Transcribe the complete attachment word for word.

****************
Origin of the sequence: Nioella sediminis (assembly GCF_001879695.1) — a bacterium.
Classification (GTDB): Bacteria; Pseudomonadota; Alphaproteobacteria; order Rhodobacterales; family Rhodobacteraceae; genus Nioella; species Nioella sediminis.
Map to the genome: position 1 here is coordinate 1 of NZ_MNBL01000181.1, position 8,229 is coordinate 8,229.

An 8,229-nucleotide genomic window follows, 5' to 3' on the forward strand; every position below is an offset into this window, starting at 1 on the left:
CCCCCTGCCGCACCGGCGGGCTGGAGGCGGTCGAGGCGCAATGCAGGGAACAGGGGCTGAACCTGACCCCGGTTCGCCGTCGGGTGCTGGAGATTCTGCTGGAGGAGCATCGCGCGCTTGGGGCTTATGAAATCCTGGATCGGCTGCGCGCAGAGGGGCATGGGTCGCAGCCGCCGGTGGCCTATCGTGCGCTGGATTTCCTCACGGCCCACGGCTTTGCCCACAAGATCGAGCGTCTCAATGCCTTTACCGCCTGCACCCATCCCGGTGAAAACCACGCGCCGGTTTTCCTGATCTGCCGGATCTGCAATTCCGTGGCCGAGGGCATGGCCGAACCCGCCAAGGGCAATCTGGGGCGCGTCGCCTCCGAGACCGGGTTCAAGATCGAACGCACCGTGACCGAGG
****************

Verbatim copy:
Origin of the sequence: Nioella sediminis (assembly GCF_001879695.1) — a bacterium.
Classification (GTDB): Bacteria; Pseudomonadota; Alphaproteobacteria; order Rhodobacterales; family Rhodobacteraceae; genus Nioella; species Nioella sediminis.
Map to the genome: position 1 here is coordinate 1 of NZ_MNBL01000181.1, position 8,229 is coordinate 8,229.

An 8,229-nucleotide genomic window follows, 5' to 3' on the forward strand; every position below is an offset into this window, starting at 1 on the left:
CCCCCTGCCGCACCGGCGGGCTGGAGGCGGTCGAGGCGCAATGCAGGGAACAGGGGCTGAACCTGACCCCGGTTCGCCGTCGGGTGCTGGAGATTCTGCTGGAGGAGCATCGCGCGCTTGGGGCTTATGAAATCCTGGATCGGCTGCGCGCAGAGGGGCATGGGTCGCAGCCGCCGGTGGCCTATCGTGCGCTGGATTTCCTCACGGCCCACGGCTTTGCCCACAAGATCGAGCGTCTCAATGCCTTTACCGCCTGCACCCATCCCGGTGAAAACCACGCGCCGGTTTTCCTGATCTGCCGGATCTGCAATTCCGTGGCCGAGGGCATGGCCGAACCCGCCAAGGGCAATCTGGGGCGCGTCGCCTCCGAGACCGGGTTCAAGATCGAACGCACCGTGACCGAGG